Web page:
Sweet Carram Coffee is a brew gone sour

Madhoo, Lakshmi and Santhy Balachandran in Sweet Carram Coffee. Photo: Trailer Video Grab

The intentions are obviously pan-Indian, if not global. A serial predominantly made by Tamilians but for national viewing explains the title—Carram, if I am not mistaken, is the pronunciation by a South Indian for the Hindi words for ‘hot’—garam! But neither the words carram nor garam are ever used, and we do not see any emphasis on coffee, the Tamilians’ favorite brew, either.

So, at the end of the day, the title is just a catchy term for a series that explores the feminine of the species. Fed up of both the domination and being taken for granted by the males—Rajarathnam (Kavin Jay Babu) and his self-centered son, Bala (Bala Suresh), the ladies of the house, led by Sundari (Lakshmi) who is Rajarathnam’s mother, his wife Kaveri (Madhoo) and daughter Niveditha a.k.a. Nivi (Santhy Balachandran) decide secretly to go together on a vacation.

They take the family car and seemingly have no shortage of funds. Nivi is suffering too—from a chauvinistic-to-the-point-of-toxicity boyfriend, Karthik (Dev). Karthik and Nivi are both training to be cricketers, but her passion is ridiculed by the former, who tells her that she should be a hausfrau after they get married. Sundari too seems to have suffered from her late husband’s attitude to her.

What looks like a spirited and funny gender-focused series of ‘road trip’ adventures along with self-discoveries gradually end up as a narrative with a couple of significant p(l)ot-holes on the way. A foreigner couple (Alexx O’Neill and Ayesha Kapur of Black fame) that is madly in love fall in with Kaveri’s suggestion that they should marry, but the celebrations seem to go on ad infinitum. The hotel episodes too are funny, and the tactic Rajarathnam uses to make Kaveri toe his line are quite real in conservative cultures.

Amusing moments abound in the initial episodes (there are 8 here), but things begin to degenerate around episode 5. The absurdities pile up and the narrative begins to plod. Sundari now insists on heading to Dharamsala in the North (not Goa as originally planned) as she wants to desperately meet someone. Vikram, a doctor who seems to do everything other than medical practice, is also a wandering tourist and decides to accompany the trio, for all of whom he has taken a fancy.

And then we get to taste this coffee of a script go sour!

Deva, the person Sundari wants to meet (the clues to the whereabouts of this individual come from a voice on the ‘phone, who Sundari keeps calling up from the beginning of the trip) is a woman!! Turns out that in her young age, she is the woman Sundari loved but did not have the gumption to defy society. Instead, she betrayed her beloved, and married the man who made her suffer with his domination, so much so that she did not even weep when he passed away!

As if this totally needless and gimmicky ‘must-have’ compulsion for web series (lesbianism) is not enough—the directors want to clearly aim at a ‘perceived’ global viewership and show the progress society has made today. But we also have, at the other end of the spectrum, a regressive turn! Nivi goes back to her toxic boyfriend, who claims he has reformed! Kaveri and Rajarathnam reignite passion into their life, and Kaveri finds herself pregnant!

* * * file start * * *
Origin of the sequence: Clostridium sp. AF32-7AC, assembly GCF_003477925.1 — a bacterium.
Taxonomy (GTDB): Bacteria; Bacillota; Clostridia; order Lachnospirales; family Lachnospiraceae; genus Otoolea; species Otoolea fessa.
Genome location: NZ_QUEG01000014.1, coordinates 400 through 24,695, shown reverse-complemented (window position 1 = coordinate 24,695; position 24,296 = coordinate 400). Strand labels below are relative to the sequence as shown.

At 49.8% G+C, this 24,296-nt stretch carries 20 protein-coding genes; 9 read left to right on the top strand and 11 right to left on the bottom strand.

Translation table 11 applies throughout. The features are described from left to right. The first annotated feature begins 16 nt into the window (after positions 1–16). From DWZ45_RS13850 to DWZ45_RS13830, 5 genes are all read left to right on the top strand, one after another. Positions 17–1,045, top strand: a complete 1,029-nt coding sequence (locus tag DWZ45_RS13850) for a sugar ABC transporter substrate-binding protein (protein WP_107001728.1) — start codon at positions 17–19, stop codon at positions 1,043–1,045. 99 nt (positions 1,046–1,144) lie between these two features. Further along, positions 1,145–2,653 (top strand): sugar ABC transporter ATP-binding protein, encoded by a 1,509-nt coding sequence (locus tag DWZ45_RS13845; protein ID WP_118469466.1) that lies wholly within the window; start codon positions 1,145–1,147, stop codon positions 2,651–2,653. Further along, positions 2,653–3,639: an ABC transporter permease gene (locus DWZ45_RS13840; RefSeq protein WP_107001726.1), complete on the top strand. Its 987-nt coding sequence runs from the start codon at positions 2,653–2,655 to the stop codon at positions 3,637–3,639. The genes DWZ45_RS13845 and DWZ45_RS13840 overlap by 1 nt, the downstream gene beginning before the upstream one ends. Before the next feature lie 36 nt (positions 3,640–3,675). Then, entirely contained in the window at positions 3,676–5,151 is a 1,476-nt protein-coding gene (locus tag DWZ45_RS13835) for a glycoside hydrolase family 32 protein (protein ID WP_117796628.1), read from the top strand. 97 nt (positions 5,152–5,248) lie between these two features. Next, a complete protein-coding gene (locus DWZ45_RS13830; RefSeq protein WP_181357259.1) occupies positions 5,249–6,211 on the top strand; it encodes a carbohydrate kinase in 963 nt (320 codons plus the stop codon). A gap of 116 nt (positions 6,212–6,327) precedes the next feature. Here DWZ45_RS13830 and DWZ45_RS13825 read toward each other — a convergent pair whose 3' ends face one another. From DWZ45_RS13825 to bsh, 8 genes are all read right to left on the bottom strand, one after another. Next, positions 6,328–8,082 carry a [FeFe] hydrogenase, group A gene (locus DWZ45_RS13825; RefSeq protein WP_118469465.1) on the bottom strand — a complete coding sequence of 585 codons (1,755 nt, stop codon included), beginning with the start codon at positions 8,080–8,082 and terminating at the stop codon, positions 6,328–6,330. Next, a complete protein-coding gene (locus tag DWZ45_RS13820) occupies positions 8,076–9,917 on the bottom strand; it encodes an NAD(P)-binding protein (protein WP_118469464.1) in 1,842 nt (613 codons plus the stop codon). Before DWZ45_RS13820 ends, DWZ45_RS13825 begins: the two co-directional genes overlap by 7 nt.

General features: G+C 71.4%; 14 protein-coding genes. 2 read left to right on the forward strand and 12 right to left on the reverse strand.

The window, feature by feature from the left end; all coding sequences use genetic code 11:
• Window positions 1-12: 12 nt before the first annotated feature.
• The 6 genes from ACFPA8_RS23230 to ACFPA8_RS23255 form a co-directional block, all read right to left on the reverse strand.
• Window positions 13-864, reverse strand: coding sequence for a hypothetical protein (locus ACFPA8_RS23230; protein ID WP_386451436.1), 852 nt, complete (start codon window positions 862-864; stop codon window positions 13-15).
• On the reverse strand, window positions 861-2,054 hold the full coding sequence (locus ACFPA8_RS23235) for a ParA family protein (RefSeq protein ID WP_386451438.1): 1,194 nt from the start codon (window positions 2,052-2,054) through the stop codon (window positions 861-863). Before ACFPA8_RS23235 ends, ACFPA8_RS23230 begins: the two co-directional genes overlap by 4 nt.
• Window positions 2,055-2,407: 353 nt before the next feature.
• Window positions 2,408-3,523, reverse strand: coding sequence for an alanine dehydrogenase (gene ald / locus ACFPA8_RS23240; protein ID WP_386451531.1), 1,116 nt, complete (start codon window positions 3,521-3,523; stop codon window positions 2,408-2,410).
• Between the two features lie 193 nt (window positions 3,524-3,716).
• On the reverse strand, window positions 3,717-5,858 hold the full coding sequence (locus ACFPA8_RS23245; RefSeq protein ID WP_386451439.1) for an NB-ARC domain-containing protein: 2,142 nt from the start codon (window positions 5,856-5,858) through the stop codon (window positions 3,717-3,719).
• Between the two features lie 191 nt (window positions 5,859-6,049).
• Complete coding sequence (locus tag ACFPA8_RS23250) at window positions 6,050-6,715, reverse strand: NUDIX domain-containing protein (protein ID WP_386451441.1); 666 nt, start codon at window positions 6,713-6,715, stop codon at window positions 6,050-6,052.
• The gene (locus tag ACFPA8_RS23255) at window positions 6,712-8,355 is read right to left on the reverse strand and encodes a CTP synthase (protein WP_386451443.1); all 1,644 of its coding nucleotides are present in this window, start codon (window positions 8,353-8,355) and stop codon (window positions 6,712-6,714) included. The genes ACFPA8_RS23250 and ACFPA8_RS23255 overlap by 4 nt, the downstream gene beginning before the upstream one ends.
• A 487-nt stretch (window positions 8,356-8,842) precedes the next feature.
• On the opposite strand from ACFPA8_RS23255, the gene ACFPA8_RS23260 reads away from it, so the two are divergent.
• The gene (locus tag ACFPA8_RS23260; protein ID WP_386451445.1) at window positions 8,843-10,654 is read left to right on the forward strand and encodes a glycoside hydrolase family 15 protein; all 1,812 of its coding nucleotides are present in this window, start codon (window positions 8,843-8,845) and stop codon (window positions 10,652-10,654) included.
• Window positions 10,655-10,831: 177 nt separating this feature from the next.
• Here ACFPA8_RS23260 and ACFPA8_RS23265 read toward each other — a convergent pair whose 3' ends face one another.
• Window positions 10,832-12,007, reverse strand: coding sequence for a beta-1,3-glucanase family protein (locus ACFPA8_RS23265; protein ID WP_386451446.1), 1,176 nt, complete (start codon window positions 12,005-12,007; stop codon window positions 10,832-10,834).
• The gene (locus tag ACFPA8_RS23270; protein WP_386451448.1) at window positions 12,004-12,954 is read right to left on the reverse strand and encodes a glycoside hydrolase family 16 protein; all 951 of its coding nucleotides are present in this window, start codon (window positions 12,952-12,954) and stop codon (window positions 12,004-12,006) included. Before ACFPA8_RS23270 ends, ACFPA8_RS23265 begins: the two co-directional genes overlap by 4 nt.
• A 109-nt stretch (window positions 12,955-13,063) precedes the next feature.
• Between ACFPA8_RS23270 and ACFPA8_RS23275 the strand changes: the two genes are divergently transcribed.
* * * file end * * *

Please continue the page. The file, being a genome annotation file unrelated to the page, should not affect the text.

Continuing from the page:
Vikram and Nivi had begun to have feelings for each other. But what happens when Vikram brings Deva home suddenly? The three women have apparently made a pact that whatever happened on the trip will remain their personal secret. The series ends on that conjectural note with even Rajarathnam not knowing what to make out of it when Kaveri and Vikram hug each other. Nivi too is nonplussed. So is a sequel on the cards?

Whatever it is, there are few non-crime series that exhibit such degeneration in their scripts. Some of the performances tend to brighten up the scenario, though. As the confused, over-eager, credulous and wronged Kaveri, Madhoo is excellent, especially in the early parts of the show. Santhy Balachandran as Nivi is very good, and her expressive and emotive eyes help. Lakshmi as Sundari is amusing in most parts but tends to be repetitious. The males are all functional, Kavin Jay Babu scoring tall as Rajarathnam, while the others barely have depth in their respective roles.

The young Kaveri and Sundari are not really impressive, while Ayesha Kapur and Alexx O’Nell have nothing to do but go stock lovey-dovey. Padmavati Rao looks stern as Deva, and is clearly miscast. Ritwik Bhowmik is wasted in a sequence that looks like an extension of Bandish Bandits, with he too cast as his character from the show.

The music is a drone, while the songs too do not help. In short, the series is, in the way it all pans out, a waste of time and pretty humdrum and pointless.

Rating: **

Amazon Prime Video presents Lion Tooth Productions’ & Zeal Z Entertainment Services’ Sweet Carram Coffee Created & Produced by: Resham Ghatala  Directed by: Bejoy Nambiar, Krishna Marimuthu & Swathi Raghuraaman Written by: Reshma Ghatala, Swathi Raghuraaman, Vinithra Madhavan Menon, Krishnaswamy Ramkumar & Siva Ananth  Music: Govind Vasantha Starring: Lakshmi, Madhoo, Santhy Balachandran, Bala Suresh, Kavin Jay Babu, Dev, Vamsi Krishna, Samyuktha Viswanathan, Alexx O’Nell, Ayesha Kapur, Ranjini Prabhu, Ritwik Bhowmik, Padmavati Rao & others











Please enter your comment!
Please enter your name here